The house parents will encourage students and make sure they have the resources to pursue their personal interests — from music, to language to coding.

How the first house is different:

The 5,700-square-foot building currently under construction will cost about $1.54 million and could be completed as early as mid-October. It will also house the nonprofit’s office and conference room, as well as a nurse’s office, an industrial laundry room and a kitchen that will provide meals for all three residences. The cost also includes an expensive driveway and fire lane that won’t have to be replicated for the other houses.

Concerns about child abuse:

“We’re going to overinvest in child safety and security of the house,” Bowman says.

In constructing the house, they’re adding surveillance cameras in all areas that are appropriate. Adults will not be allowed to be alone with children where there could be opportunities for abuse, he says. The nonprofit will run deep background checks that are more invasive than what licensing requires. They will also hire an outside agency to review internal processes. “Ongoing external eyes [are] making sure we do everything we can to prevent that,” he says. “And we would have an absolute zero-tolerance attitude for anything questionable.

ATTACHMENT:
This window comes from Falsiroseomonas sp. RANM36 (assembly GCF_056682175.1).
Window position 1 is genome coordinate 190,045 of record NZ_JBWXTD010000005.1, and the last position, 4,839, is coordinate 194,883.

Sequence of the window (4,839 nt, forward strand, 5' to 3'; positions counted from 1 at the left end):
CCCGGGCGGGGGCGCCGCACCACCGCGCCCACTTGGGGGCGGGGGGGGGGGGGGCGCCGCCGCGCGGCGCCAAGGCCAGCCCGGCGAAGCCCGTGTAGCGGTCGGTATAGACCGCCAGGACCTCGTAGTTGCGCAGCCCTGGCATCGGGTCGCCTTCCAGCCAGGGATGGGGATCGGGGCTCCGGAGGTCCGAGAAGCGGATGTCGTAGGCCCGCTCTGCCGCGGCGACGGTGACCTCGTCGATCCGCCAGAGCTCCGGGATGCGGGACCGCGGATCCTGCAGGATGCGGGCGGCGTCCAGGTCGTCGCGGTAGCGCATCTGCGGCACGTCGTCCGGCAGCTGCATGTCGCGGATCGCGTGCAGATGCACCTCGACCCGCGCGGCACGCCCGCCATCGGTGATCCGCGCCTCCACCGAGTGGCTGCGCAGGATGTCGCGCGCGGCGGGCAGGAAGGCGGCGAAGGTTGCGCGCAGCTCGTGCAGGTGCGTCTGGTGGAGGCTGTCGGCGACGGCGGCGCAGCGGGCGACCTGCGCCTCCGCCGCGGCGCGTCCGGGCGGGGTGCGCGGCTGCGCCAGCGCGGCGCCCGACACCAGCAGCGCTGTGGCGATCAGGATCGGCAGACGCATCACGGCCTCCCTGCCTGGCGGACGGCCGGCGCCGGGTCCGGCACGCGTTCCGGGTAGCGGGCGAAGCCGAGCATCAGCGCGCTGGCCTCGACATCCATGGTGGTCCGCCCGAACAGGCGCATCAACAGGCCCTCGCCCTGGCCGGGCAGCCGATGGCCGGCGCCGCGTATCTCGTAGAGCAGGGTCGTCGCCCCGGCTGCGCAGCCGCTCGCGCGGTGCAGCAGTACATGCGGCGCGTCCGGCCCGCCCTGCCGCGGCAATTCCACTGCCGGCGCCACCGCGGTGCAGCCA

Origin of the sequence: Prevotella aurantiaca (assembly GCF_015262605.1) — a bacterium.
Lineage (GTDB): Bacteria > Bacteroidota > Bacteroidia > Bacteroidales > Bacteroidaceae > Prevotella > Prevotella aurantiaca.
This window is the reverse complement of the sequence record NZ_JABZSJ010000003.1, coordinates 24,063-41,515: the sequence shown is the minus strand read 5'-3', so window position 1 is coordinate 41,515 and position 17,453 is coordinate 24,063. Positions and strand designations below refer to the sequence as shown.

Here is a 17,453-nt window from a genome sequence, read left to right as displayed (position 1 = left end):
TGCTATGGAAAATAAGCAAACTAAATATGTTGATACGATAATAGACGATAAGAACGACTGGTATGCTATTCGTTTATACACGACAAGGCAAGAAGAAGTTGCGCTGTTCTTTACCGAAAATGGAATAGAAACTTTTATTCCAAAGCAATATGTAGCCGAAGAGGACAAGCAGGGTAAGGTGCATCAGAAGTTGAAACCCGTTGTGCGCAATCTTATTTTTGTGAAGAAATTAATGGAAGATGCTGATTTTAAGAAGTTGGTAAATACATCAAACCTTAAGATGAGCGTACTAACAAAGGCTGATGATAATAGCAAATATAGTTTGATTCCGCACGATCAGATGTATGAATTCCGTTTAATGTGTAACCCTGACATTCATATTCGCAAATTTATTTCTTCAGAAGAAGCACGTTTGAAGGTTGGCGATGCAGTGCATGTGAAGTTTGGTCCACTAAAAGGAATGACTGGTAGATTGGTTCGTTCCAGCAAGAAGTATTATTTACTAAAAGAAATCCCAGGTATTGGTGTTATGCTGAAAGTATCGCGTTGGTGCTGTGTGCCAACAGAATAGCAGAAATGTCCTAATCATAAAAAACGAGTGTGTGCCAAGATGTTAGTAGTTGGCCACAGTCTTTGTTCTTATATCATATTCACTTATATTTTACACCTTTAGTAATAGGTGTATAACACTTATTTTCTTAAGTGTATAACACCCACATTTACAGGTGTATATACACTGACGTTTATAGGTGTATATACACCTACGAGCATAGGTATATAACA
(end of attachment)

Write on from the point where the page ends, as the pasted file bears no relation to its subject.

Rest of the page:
What it costs:

The nonprofit’s 2020 operating budget was about $450,000. Bowman expects the annual operating budget for the first house to be approximately $890,000 each calendar year afterwards.

How it’s funded:

The Hoblitzelle Foundation was the nonprofit’s first major donor with $100,000. They also received $75,000 from the Hillcrest Foundation. The Bowman Family Trust has donated, as well as the Communities Foundation of Texas, the Village Giving Circle at the Dallas Women’s Foundation and the Simmons Sisters Fund. The Dallas City Council approved a $400,000 conditional reimbursement grant for the nonprofit, but Bowman says they haven’t received it yet. “We haven’t received a penny of public money at this point,” Bowman says. “Although we are grateful for the conditional grant.” Last year, the nonprofit organized a dominoes tournament at Red Bird Mall. The radio station KTCK got involved, and they raised $60,000. They’re planning to make it an annual event, with the next one planned for Labor Day weekend. Bowman thinks it has the potential to raise as much as $250,000.

Why this land:

The 4-acre property is in ZIP code 75216, which contributes the highest number of people to the Texas prison system. The second-highest contributor is 75217, the Pleasant Grove ZIP where Bowman grew up. “We are trying to take this into the most challenged areas that we can,” he says. “We want to make sure that it’s a place that we can enhance the quality of life.” The Trust for Public Land is building a park on the site. “It was the perfect neighborhood to go in and do this because we can impact the quality of life in that neighborhood,” Bowman says.